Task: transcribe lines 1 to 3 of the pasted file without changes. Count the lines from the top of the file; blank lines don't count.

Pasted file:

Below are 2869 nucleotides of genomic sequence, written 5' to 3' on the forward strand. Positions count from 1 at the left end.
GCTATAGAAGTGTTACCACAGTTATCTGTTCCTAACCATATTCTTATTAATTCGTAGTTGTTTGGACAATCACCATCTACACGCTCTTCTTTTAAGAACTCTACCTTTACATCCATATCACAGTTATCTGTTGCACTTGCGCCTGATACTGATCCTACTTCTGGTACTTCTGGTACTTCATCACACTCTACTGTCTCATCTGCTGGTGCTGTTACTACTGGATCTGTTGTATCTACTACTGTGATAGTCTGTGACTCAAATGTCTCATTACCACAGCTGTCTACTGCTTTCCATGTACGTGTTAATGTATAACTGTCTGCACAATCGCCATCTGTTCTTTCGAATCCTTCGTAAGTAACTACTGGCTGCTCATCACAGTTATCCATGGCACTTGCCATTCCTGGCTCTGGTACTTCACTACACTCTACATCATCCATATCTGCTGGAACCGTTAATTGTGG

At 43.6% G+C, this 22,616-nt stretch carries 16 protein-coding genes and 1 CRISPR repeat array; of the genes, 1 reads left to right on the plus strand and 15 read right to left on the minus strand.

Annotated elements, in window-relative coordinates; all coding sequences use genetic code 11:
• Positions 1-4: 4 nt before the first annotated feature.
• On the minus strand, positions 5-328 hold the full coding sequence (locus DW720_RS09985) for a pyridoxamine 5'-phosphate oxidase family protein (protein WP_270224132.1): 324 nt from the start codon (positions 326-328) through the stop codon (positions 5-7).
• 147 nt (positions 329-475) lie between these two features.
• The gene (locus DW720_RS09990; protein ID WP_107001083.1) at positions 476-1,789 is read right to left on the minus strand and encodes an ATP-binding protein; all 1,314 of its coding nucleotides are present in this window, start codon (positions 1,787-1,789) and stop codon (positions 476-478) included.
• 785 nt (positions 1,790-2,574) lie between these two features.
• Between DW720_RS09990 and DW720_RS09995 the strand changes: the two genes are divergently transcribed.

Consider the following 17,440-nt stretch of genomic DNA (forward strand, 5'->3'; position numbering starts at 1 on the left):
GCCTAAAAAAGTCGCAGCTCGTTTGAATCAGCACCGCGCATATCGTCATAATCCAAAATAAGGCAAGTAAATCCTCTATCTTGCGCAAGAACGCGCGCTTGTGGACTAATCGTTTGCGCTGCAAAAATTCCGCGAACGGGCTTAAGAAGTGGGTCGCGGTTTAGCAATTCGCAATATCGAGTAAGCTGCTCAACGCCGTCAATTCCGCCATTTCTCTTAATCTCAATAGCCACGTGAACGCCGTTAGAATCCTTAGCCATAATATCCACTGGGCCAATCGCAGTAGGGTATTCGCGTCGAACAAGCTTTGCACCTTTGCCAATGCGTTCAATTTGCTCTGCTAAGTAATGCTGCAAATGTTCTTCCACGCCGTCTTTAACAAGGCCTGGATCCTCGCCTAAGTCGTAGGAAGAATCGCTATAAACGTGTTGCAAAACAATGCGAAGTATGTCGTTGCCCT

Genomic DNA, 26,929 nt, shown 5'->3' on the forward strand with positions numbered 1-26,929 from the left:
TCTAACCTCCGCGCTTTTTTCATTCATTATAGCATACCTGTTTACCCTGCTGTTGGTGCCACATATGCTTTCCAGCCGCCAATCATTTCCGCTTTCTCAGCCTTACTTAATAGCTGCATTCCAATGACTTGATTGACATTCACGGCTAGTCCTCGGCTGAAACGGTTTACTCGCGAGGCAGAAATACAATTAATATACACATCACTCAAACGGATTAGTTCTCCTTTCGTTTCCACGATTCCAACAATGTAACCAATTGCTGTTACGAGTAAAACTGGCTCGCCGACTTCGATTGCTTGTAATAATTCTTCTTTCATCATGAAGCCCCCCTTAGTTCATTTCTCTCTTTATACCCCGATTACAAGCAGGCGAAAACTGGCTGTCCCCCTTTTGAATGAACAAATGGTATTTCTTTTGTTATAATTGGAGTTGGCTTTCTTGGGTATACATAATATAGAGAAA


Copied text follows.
Below are 2869 nucleotides of genomic sequence, written 5' to 3' on the forward strand. Positions count from 1 at the left end.
GCTATAGAAGTGTTACCACAGTTATCTGTTCCTAACCATATTCTTATTAATTCGTAGTTGTTTGGACAATCACCATCTACACGCTCTTCTTTTAAGAACTCTACCTTTACATCCATATCACAGTTATCTGTTGCACTTGCGCCTGATACTGATCCTACTTCTGGTACTTCTGGTACTTCATCACACTCTACTGTCTCATCTGCTGGTGCTGTTACTACTGGATCTGTTGTATCTACTACTGTGATAGTCTGTGACTCAAATGTCTCATTACCACAGCTGTCTACTGCTTTCCATGTACGTGTTAATGTATAACTGTCTGCACAATCGCCATCTGTTCTTTCGAATCCTTCGTAAGTAACTACTGGCTGCTCATCACAGTTATCCATGGCACTTGCCATTCCTGGCTCTGGTACTTCACTACACTCTACATCATCCATATCTGCTGGAACCGTTAATTGTGG

At 43.6% G+C, this 22,616-nt stretch carries 16 protein-coding genes and 1 CRISPR repeat array; of the genes, 1 reads left to right on the plus strand and 15 read right to left on the minus strand.